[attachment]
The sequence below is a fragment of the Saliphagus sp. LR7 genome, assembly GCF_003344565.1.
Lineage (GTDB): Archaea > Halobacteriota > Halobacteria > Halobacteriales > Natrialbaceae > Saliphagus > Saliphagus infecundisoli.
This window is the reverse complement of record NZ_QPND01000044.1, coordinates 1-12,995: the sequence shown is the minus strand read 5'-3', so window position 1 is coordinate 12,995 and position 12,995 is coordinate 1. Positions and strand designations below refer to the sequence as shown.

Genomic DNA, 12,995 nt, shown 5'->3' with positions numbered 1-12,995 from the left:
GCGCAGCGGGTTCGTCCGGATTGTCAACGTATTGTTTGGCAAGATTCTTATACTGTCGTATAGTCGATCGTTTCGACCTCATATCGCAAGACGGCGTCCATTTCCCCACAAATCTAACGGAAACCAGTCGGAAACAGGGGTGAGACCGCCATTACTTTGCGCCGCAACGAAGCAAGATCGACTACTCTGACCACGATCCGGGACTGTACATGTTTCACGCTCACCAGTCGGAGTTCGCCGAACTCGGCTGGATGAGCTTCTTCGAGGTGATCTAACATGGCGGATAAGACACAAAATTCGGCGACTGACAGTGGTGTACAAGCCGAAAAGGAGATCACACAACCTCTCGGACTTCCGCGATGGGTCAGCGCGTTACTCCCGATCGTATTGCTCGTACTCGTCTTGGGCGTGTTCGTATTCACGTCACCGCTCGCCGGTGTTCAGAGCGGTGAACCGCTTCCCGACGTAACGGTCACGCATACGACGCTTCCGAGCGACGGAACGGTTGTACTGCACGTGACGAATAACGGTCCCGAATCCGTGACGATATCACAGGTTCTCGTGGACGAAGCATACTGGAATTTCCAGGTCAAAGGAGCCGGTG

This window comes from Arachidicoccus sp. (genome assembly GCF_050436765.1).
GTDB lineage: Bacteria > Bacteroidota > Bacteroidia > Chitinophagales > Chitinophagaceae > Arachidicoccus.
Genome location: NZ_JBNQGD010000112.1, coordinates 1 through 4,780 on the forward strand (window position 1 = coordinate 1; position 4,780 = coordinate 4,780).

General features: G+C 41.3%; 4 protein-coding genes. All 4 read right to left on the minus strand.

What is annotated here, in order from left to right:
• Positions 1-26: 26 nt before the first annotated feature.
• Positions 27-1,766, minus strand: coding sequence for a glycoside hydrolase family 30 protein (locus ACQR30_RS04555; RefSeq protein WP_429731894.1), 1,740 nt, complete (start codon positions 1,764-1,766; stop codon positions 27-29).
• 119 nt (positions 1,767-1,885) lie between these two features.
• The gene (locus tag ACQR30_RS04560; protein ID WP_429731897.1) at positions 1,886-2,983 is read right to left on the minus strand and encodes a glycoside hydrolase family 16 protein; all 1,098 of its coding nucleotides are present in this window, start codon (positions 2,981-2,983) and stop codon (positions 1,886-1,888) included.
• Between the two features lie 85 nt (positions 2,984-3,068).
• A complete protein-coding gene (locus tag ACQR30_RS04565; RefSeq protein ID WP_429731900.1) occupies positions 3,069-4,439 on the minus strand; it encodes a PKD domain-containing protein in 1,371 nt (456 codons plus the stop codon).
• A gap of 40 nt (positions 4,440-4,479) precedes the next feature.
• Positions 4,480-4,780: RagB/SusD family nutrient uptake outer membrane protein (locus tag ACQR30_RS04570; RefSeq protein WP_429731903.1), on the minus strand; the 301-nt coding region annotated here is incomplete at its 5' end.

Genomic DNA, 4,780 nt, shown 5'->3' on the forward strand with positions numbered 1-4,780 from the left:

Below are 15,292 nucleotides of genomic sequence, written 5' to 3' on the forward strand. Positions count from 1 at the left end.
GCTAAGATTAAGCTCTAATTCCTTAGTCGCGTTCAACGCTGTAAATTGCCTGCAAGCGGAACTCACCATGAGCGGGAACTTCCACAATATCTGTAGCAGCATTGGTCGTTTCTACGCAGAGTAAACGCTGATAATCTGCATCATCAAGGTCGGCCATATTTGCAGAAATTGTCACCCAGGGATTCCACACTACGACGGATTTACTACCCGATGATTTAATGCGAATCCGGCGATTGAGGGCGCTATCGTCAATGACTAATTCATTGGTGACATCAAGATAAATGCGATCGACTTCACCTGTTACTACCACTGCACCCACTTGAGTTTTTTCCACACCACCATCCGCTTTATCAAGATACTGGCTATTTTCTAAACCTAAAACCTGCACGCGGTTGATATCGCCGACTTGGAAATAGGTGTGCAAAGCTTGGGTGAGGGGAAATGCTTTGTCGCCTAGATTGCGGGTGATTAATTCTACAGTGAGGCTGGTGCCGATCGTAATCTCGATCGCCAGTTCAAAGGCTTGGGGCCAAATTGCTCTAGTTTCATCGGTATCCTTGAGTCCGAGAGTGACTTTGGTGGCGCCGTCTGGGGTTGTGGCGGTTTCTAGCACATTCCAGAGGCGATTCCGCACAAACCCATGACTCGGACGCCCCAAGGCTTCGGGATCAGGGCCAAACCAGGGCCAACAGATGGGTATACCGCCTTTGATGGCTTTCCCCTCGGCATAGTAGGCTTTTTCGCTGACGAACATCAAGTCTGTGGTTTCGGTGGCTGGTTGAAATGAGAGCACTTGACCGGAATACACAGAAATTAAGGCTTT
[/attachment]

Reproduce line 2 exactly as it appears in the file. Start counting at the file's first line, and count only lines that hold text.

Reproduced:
Lineage (GTDB): Archaea > Halobacteriota > Halobacteria > Halobacteriales > Natrialbaceae > Saliphagus > Saliphagus infecundisoli.